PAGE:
A5. Providers who are eligible to enroll in Medicare must do so if he/she provides covered services to a Medicare beneficiary. Under the Mandatory Claim Submission rule, it is a requirement that providers and suppliers submit Medicare claims for all covered services on behalf of Medicare beneficiaries.
Medicare does not, however, enroll and provide coverage for services rendered by all practitioners from whom a Medicare beneficiary may receive services. The following practitioner's services are not reimbursed by Medicare (not an all-inclusive list): any type of counselor, acupuncturist, massage therapist, non-ambulance transport service.
For non-eligible providers rendering services to a Medicare beneficiary, where the beneficiary is liable, the beneficiary must complete and submit the below items to Noridian. Be sure it is sent it to the appropriate address. See the Mailing Addresses webpage.
- CMS1490S Form (practitioner may assist)
- Provider's itemized bill (required)
- Provider statement indicating that they are unable to bill Medicare because he/she does not meet provider required credentials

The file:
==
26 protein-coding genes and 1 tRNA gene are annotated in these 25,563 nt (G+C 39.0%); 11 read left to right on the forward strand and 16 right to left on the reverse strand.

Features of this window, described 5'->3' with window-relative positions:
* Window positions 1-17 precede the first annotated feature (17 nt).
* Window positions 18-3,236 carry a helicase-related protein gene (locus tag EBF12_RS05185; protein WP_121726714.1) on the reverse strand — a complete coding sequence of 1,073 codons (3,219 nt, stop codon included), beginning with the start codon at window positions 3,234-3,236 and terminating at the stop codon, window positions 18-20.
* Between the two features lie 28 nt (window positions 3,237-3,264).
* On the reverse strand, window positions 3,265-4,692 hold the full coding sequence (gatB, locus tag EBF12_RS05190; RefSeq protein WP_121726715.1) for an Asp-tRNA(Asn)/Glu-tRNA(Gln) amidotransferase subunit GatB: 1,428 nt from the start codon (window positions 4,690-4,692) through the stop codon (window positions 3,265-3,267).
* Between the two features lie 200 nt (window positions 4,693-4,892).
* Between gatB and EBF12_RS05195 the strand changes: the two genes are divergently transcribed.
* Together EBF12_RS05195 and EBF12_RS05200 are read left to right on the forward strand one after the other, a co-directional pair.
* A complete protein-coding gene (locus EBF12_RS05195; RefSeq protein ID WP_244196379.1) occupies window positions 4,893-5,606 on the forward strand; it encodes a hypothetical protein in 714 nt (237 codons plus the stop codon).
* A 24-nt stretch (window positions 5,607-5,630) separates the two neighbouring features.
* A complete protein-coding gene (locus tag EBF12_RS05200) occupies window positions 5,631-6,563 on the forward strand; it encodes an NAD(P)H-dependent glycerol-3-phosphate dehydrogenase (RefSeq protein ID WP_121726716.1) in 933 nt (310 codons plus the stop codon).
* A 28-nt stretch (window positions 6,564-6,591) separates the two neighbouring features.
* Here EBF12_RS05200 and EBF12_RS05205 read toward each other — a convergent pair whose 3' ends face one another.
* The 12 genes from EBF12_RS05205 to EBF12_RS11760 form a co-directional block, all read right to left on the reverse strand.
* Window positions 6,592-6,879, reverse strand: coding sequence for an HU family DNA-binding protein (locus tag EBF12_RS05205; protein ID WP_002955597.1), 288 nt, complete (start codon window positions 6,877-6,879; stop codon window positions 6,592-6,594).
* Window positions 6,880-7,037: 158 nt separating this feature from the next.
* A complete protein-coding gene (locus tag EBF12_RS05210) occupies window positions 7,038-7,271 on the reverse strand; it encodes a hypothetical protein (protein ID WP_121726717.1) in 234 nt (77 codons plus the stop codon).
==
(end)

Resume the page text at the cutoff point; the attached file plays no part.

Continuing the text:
The beneficiary will receive a Noridian Medicare Summary Notice (MSN) identifying the claim denial. They must contact their secondary insurance for instruction on how to submit the claim to them for payment. Patients may contact 1-800-MEDICARE with questions related to the status of the claim as the Noridian Provider Contact Center (PCC) is not able to assist them.
Q6. A provider submitted a Redetermination request on a claim that denied for timely filing but got a letter indicating that a claim denied for timely file cannot be appealed. Are there exceptions to this?
A6. A claim must be filed within one year from the date of service. Any claims submitted after that time frame will receive a timely filing denial. Please note that for a claim to be considered timely, the claim must be filed without any incomplete or invalid information. Thus, any unprocessable claims submitted prior to the timely filing denial do not count towards the one-year time limit.
Timely filing denials are not afforded appeal rights. However, there are exceptions in the which are found in the Internet Only Manual (IOM), Publication 100-04, Medicare Claims Processing Manual, Chapter 1, Sections 70-70.4. Common exceptions are retroactive Medicare entitlement, retroactive disenrollment from a Medicare Advantage Plan, and a State Medicaid Agency recouping its money from the provider, and administrative errors caused by the Medicare program. If providers feel they qualify for an exception, please send an timely filing waiver request to our office. Be sure to include any copies of official letters from the State Medicaid office, the Social Security Office, or other official entity. You may use the Redetermination Request Form, the General Written Inquiries Form, or a letter to submit the request. Please note, even the Redetermination form is used, this is not a level of appeal.